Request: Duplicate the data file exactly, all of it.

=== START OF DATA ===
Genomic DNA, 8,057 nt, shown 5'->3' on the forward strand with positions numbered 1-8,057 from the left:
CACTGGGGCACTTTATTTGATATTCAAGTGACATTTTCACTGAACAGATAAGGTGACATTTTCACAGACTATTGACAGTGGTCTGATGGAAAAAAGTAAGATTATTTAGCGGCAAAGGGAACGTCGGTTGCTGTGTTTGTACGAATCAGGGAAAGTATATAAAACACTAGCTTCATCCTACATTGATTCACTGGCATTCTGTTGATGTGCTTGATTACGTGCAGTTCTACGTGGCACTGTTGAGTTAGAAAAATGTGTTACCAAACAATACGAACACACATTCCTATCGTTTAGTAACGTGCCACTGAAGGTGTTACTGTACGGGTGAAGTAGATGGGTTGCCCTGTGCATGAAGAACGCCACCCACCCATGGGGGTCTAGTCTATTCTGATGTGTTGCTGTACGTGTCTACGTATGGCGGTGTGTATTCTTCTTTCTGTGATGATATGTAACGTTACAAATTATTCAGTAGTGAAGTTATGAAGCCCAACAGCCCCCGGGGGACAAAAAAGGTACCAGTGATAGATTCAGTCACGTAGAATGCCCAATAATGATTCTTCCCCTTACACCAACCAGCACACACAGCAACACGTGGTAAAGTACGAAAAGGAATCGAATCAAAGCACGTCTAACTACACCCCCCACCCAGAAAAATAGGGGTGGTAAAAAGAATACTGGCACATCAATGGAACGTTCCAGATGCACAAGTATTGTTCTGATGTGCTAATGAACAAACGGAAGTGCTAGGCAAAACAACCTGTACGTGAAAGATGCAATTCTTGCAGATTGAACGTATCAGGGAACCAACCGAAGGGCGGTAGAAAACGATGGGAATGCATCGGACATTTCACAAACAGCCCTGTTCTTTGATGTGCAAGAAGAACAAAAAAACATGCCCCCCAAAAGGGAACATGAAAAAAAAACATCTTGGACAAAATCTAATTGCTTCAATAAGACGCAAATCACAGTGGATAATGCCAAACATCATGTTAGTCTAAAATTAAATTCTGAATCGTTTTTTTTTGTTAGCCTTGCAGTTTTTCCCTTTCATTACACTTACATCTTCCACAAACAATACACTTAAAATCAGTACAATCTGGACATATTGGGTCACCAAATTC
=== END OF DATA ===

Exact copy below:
Genomic DNA, 8,057 nt, shown 5'->3' on the forward strand with positions numbered 1-8,057 from the left:
CACTGGGGCACTTTATTTGATATTCAAGTGACATTTTCACTGAACAGATAAGGTGACATTTTCACAGACTATTGACAGTGGTCTGATGGAAAAAAGTAAGATTATTTAGCGGCAAAGGGAACGTCGGTTGCTGTGTTTGTACGAATCAGGGAAAGTATATAAAACACTAGCTTCATCCTACATTGATTCACTGGCATTCTGTTGATGTGCTTGATTACGTGCAGTTCTACGTGGCACTGTTGAGTTAGAAAAATGTGTTACCAAACAATACGAACACACATTCCTATCGTTTAGTAACGTGCCACTGAAGGTGTTACTGTACGGGTGAAGTAGATGGGTTGCCCTGTGCATGAAGAACGCCACCCACCCATGGGGGTCTAGTCTATTCTGATGTGTTGCTGTACGTGTCTACGTATGGCGGTGTGTATTCTTCTTTCTGTGATGATATGTAACGTTACAAATTATTCAGTAGTGAAGTTATGAAGCCCAACAGCCCCCGGGGGACAAAAAAGGTACCAGTGATAGATTCAGTCACGTAGAATGCCCAATAATGATTCTTCCCCTTACACCAACCAGCACACACAGCAACACGTGGTAAAGTACGAAAAGGAATCGAATCAAAGCACGTCTAACTACACCCCCCACCCAGAAAAATAGGGGTGGTAAAAAGAATACTGGCACATCAATGGAACGTTCCAGATGCACAAGTATTGTTCTGATGTGCTAATGAACAAACGGAAGTGCTAGGCAAAACAACCTGTACGTGAAAGATGCAATTCTTGCAGATTGAACGTATCAGGGAACCAACCGAAGGGCGGTAGAAAACGATGGGAATGCATCGGACATTTCACAAACAGCCCTGTTCTTTGATGTGCAAGAAGAACAAAAAAACATGCCCCCCAAAAGGGAACATGAAAAAAAAACATCTTGGACAAAATCTAATTGCTTCAATAAGACGCAAATCACAGTGGATAATGCCAAACATCATGTTAGTCTAAAATTAAATTCTGAATCGTTTTTTTTTGTTAGCCTTGCAGTTTTTCCCTTTCATTACACTTACATCTTCCACAAACAATACACTTAAAATCAGTACAATCTGGACATATTGGGTCACCAAATTC